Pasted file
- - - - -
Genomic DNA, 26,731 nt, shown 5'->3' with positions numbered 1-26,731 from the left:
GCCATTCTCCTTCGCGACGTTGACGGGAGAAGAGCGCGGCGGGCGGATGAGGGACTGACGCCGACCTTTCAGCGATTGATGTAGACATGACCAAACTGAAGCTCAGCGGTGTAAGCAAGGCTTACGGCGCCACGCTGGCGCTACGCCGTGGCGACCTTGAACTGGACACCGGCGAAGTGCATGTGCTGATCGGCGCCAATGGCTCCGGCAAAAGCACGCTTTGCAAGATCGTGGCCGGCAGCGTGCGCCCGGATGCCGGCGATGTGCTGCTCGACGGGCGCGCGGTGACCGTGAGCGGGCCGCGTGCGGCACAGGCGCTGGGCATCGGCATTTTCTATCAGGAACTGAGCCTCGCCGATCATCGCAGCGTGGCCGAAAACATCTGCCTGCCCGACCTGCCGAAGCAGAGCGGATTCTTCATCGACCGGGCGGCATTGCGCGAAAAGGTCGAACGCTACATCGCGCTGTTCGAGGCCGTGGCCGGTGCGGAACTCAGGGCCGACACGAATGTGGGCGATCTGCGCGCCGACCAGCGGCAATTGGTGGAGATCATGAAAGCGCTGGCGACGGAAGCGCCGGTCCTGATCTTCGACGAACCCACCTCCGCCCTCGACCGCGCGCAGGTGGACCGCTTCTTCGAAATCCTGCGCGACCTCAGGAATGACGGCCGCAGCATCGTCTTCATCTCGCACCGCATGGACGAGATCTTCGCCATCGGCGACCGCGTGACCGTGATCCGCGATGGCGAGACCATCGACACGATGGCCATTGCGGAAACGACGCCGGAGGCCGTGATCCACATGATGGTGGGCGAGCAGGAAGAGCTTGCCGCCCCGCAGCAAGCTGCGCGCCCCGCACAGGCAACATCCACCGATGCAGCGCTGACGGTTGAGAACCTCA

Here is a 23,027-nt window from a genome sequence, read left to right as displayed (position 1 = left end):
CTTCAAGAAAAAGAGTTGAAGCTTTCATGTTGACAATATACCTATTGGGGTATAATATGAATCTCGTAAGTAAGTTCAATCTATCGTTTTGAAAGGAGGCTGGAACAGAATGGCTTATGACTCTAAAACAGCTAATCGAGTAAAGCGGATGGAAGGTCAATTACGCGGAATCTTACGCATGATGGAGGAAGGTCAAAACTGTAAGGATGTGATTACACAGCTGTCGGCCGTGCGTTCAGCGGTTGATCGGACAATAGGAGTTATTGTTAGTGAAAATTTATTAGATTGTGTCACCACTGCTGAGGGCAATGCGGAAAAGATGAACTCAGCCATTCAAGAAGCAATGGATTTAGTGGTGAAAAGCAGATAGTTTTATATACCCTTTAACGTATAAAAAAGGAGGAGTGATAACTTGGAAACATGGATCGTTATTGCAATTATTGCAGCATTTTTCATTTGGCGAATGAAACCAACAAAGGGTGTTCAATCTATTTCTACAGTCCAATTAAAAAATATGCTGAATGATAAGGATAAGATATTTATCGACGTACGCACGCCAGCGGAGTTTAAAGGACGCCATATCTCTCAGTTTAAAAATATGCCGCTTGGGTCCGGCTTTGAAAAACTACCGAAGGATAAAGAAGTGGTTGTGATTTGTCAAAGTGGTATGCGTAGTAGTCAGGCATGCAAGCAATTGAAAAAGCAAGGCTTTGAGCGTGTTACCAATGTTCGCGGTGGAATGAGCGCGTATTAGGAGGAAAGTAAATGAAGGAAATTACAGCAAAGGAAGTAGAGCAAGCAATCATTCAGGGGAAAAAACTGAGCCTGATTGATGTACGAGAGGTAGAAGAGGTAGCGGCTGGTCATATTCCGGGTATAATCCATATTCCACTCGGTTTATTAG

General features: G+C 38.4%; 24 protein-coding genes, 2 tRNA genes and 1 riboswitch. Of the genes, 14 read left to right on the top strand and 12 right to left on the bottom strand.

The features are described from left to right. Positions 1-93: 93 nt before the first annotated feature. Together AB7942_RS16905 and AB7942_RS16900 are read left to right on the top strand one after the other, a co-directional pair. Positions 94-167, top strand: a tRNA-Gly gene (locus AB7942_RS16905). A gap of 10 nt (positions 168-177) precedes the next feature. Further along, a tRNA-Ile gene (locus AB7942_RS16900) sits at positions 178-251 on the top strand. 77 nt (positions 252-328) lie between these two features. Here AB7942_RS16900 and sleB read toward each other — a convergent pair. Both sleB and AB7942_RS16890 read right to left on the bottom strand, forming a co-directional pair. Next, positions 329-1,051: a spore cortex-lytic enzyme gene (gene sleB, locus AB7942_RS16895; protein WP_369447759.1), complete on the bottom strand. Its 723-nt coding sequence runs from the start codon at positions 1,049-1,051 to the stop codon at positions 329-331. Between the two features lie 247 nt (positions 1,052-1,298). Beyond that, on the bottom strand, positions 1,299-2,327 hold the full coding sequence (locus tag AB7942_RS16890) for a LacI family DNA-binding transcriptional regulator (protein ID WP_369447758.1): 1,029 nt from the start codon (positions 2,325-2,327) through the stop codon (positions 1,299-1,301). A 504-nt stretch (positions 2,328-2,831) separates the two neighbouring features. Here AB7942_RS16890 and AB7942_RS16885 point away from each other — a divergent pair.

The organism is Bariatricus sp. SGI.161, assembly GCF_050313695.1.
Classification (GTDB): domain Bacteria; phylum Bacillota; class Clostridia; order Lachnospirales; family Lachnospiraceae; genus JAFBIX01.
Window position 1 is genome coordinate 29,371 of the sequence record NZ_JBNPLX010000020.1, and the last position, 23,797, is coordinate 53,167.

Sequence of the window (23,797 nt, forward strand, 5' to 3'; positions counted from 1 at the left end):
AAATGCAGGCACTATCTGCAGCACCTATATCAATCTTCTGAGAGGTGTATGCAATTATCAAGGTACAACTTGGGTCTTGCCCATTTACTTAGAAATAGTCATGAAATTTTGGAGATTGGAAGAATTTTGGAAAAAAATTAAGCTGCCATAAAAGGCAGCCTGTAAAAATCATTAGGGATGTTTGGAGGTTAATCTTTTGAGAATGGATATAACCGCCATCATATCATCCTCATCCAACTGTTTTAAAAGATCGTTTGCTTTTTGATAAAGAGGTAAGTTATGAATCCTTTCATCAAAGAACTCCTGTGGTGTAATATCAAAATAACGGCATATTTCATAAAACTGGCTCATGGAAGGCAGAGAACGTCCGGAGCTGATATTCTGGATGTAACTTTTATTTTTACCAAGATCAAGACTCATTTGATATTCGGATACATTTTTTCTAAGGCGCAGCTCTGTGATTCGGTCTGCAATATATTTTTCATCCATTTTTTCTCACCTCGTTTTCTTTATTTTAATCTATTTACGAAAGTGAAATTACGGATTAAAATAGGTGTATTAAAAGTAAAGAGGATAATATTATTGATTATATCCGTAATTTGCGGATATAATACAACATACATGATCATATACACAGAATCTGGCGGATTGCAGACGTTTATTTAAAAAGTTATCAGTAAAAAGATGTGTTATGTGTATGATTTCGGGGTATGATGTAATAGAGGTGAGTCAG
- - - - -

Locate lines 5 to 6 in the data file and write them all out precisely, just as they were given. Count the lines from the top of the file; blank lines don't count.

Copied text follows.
General features: G+C 38.4%; 24 protein-coding genes, 2 tRNA genes and 1 riboswitch. Of the genes, 14 read left to right on the top strand and 12 right to left on the bottom strand.

The features are described from left to right. Positions 1-93: 93 nt before the first annotated feature. Together AB7942_RS16905 and AB7942_RS16900 are read left to right on the top strand one after the other, a co-directional pair. Positions 94-167, top strand: a tRNA-Gly gene (locus AB7942_RS16905). A gap of 10 nt (positions 168-177) precedes the next feature. Further along, a tRNA-Ile gene (locus AB7942_RS16900) sits at positions 178-251 on the top strand. 77 nt (positions 252-328) lie between these two features. Here AB7942_RS16900 and sleB read toward each other — a convergent pair. Both sleB and AB7942_RS16890 read right to left on the bottom strand, forming a co-directional pair. Next, positions 329-1,051: a spore cortex-lytic enzyme gene (gene sleB, locus AB7942_RS16895; protein WP_369447759.1), complete on the bottom strand. Its 723-nt coding sequence runs from the start codon at positions 1,049-1,051 to the stop codon at positions 329-331. Between the two features lie 247 nt (positions 1,052-1,298). Beyond that, on the bottom strand, positions 1,299-2,327 hold the full coding sequence (locus tag AB7942_RS16890) for a LacI family DNA-binding transcriptional regulator (protein ID WP_369447758.1): 1,029 nt from the start codon (positions 2,325-2,327) through the stop codon (positions 1,299-1,301). A 504-nt stretch (positions 2,328-2,831) separates the two neighbouring features. Here AB7942_RS16890 and AB7942_RS16885 point away from each other — a divergent pair.